Oceania includes an area referred to ‘The Amazon of the Seas’ because of its rich biodiversity. The region is vulnerable to the adverse effects of climate change and we are the first people who will experience migration as a direct result of such climate conditions.
We must attend to the social, emotional and spiritual needs of all those facing health challenges. For many years, Caritas and other Catholic Church-inspired organisations have delivered health care to people who need it in both emergency and day-to-day situations, building the capacities of local communities to prevent the onset of illness and provide medicines and other life-saving supplies for treatment programmes.
Caritas and CIDSE call for firm commitment from governments to put the poor at the centre of climate change policy, ahead of the COP20 United Nations conference on climate change from 1-12 December 2014 in Lima, Peru.
On the 25th anniversary of the Convention of the Rights of the Child (CRC) on 20 November, Caritas Internationalis says more must be done to protect child migrants, especially those travelling alone. Caritas calls on governments to greater defend their rights by applying key laws as set out in the convention.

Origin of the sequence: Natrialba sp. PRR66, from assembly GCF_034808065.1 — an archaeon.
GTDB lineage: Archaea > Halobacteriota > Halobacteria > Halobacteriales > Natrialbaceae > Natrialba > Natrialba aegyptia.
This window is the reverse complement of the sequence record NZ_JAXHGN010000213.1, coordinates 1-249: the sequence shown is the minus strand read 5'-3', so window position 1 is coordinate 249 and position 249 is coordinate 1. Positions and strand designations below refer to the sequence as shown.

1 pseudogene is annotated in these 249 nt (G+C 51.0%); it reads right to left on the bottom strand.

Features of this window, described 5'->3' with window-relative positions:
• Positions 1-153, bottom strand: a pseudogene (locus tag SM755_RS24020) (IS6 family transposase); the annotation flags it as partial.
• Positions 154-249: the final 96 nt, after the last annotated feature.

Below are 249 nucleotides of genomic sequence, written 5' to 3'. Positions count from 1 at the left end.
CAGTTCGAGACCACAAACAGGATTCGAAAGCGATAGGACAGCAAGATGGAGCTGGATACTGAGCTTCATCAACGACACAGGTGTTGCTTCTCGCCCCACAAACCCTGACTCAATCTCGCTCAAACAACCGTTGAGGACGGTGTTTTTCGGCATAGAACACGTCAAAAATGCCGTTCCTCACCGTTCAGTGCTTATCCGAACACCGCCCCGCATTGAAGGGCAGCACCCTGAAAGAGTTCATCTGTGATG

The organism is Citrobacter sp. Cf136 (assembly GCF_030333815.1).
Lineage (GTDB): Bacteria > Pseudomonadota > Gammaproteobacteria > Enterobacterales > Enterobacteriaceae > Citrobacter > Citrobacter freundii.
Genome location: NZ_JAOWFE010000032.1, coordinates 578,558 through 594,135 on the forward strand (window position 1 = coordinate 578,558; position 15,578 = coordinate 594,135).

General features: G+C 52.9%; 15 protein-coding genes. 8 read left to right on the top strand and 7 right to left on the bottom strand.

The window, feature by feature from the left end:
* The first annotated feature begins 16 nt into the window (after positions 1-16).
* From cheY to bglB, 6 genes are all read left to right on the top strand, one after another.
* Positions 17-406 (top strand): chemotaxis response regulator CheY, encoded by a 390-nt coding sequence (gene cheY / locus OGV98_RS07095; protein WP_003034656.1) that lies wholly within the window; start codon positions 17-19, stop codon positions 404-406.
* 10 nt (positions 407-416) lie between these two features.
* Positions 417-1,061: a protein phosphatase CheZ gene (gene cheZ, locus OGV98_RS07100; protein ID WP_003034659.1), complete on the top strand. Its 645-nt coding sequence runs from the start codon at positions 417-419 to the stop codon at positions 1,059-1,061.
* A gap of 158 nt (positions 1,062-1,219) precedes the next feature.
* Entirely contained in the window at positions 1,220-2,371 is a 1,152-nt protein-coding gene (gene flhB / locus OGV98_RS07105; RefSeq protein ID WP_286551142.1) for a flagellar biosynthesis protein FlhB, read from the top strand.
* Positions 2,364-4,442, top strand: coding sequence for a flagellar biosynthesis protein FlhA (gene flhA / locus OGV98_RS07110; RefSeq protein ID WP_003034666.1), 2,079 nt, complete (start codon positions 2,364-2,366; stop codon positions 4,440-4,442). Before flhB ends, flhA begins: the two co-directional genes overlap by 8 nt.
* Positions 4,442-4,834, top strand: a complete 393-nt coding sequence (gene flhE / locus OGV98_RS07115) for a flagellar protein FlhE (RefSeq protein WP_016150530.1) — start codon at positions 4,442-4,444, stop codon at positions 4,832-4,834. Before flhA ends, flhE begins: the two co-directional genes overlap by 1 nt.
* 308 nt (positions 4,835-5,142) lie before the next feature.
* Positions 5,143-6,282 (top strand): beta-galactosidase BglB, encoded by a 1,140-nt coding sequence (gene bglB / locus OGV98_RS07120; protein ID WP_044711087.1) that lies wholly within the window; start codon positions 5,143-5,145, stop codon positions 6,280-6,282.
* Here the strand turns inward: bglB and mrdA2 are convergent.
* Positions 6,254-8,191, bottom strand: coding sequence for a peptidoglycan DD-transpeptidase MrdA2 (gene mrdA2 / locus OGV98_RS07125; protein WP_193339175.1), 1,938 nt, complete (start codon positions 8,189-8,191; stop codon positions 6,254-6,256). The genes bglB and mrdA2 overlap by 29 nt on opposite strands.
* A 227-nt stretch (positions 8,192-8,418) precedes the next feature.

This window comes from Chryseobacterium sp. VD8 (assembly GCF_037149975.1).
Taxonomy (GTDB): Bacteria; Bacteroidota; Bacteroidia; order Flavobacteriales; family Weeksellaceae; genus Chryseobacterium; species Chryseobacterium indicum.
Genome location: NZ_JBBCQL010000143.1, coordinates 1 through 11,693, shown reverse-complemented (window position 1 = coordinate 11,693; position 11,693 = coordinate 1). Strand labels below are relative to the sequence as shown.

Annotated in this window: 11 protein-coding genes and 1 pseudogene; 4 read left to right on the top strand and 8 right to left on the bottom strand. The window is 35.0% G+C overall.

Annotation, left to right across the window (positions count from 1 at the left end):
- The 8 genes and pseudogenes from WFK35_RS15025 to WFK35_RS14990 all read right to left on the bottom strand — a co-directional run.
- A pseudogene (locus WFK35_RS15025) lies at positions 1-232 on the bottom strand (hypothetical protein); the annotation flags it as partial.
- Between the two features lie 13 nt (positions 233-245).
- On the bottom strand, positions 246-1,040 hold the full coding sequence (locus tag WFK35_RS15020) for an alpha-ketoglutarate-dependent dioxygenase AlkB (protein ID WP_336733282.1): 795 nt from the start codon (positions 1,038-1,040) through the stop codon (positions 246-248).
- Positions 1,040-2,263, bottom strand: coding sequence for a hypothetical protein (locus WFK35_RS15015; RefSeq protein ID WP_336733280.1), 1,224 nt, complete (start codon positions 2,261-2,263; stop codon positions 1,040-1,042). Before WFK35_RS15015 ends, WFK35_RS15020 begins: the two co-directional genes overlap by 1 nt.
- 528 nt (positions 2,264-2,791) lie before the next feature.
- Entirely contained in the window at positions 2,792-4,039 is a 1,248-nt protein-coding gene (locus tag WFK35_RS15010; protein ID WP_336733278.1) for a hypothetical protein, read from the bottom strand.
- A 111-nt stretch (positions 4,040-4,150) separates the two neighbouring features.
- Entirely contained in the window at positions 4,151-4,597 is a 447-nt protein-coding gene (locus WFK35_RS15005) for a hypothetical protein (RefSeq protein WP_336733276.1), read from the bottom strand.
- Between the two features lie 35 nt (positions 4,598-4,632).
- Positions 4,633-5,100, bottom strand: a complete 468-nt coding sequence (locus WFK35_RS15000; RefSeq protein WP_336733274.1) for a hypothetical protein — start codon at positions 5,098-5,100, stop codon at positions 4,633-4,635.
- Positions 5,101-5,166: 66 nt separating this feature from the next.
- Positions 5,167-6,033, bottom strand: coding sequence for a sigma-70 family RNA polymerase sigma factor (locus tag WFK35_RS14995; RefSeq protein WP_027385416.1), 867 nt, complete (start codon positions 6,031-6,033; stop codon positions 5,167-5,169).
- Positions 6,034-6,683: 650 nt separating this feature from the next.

At a time when people need more than ever to have a family around them to help cushion the repeated blows dealt by this time of crisis, people are finding themselves increasingly alone and isolated. Even when they have a family, people often don’t feel valued as part of society.
Caritas Internationalis and the Pontifical Council for the Family will host a one-day seminar on the role of the family in the global economic crisis. The meeting will look at how Caritas as the charitable arm of the Church can work through families to better promote development.
New technologies offer hope to sick people living in poverty. At an AIDS conference in Melbourne, Australia, four scientists associated with Catholic institutions discussed ways to measure HIV infections and treat them.
UNAIDS is moving from a strategy of ‘zero new infections, zero AIDS-related deaths, zero discrimination’ to one where 9 out of ten people who are living with HIV know their status, receive therapy and that the virus is surpressed in their bodies.